If the fight breaks the group into two opposing factions, it is necessary to deescalate the situation. First of all make sure that everyone is aware the conflict is not a question of personal animosity but rather two conflicting points in relation to the content of the workshop. It might help to utilise the Squares of Values [see Communication/Squares of Values] for participants to better understand the other position.

…nobody says anything

You are the workshop leader and you mainly lead by questioning. So, if there is not much energy and input you could either do an energiser or ask more concrete questions — for example using Flashlight [see Moderation Techniques].

In case there is an existing problem within the group you will have to settle the conflict first.

…your boss is present

This might be difficult. Often bosses tend to overrule your moderation. If you know that she/he is coming beforehand, please clarify in which role he or she will be there: either he is a part of the session for her-/himself or she/he is an observer. You and your boss need to make the choice. If she/he just wants to peek in and be an observer, make her/him agree that you are leading the workshop.

If the visit is unannounced it’s very likely that she/he wants to see you performing. Mostly, this refers to observation. So, relax and do your business as usual (as if she/he were not there).

Sometimes, the boss will interfere no matter what. Then, you’ll need some flair. Either you let her/him talk for a little while before taking over again by interrupting at a strategic point or let the interruption happen and relax. If worst comes to worst, you could interrupt by relying on the authority of the group — summarising your boss’ point and referring to the need to allow other participants to give their input. Then you could directly use the aFlashlight technique on another participant. But you shouldn’t do this too often with your boss…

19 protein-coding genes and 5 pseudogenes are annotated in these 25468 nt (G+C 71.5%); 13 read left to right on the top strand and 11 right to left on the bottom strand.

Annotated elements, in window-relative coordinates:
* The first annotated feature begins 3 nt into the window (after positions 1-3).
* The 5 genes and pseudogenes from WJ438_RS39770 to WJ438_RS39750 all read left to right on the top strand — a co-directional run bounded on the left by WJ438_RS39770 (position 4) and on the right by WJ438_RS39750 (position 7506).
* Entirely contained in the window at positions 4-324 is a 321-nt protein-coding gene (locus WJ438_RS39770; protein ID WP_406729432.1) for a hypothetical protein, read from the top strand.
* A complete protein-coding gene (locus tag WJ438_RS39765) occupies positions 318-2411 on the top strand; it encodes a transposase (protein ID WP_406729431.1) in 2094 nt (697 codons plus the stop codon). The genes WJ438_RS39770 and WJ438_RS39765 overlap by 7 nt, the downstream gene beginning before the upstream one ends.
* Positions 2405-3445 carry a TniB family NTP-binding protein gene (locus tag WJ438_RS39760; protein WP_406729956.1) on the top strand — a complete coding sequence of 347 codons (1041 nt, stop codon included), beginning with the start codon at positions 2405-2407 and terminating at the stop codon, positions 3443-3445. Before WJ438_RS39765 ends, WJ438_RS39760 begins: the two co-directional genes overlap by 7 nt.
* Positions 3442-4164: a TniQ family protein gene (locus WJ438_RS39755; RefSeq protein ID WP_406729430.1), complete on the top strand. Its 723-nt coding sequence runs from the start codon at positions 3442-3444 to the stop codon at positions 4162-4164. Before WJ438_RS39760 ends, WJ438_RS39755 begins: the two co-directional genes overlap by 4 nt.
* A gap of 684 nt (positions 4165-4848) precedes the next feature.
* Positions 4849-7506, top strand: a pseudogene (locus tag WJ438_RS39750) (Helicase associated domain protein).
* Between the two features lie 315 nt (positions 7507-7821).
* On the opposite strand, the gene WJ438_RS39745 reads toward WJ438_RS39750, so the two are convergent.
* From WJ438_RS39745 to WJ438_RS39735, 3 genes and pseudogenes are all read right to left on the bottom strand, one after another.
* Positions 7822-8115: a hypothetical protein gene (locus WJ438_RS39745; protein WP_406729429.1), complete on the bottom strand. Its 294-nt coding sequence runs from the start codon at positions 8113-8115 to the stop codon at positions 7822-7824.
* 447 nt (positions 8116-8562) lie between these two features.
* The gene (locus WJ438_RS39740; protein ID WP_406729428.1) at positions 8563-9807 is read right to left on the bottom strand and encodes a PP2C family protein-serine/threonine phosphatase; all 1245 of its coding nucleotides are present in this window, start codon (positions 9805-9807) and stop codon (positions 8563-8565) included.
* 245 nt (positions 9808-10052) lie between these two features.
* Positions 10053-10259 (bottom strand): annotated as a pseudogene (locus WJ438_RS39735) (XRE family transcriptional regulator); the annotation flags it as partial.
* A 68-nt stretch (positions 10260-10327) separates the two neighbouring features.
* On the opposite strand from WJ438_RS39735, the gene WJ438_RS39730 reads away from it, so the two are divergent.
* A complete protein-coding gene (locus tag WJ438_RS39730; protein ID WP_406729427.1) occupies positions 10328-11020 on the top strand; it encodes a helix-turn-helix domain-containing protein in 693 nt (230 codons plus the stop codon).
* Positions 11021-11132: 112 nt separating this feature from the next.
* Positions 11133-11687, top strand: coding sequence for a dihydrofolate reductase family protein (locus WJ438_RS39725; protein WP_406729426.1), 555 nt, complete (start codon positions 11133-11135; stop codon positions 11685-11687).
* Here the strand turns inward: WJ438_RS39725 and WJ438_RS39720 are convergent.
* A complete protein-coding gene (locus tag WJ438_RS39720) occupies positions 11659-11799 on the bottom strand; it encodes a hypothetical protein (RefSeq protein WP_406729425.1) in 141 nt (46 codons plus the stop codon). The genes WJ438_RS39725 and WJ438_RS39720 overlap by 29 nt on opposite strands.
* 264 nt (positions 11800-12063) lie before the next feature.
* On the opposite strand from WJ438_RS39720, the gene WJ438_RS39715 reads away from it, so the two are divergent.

Often bosses don’t have enough time to stay for hours and as their time is rather limited they may well stop by themselves…

…participants need more information to discuss

Participants sitting on the floor in a circle.
If participants need more information, give them more time and the required information.

In order not use too much workshop time you could send preliminary information. This should be short and precise. Otherwise you run risk that nobody will read it.

Another way is to have a short input session: either you give presentation or you have an external expert.

A classic way is to lead the group to read a specific text, although this might require much workshop time.

Additionally, you could prepare some posters with the relevant information. The best way would be with a visualisation so that you don’t have to spend too much time on it.

If learning is a planned part of the workshop, guided techniques like Jigsaw are a wonderful way to achieve group learning.

…sessions are longer than planned

The only consistency in plans is that they will always change. Don’t worry, this is quite normal. Mostly we don’t schedule enough time in our planning. Only very experienced moderators can estimate quite perfectly. So, if you realise that you won’t finish in time then clarify the issue with the group. Would participants agree to extend the session at the cost of the following session, the break or perhaps the free evening? Could everybody agree to shorten their statements or reduce their own input? How would the group like to prioritise, i.e. to skip some scheduled sessions?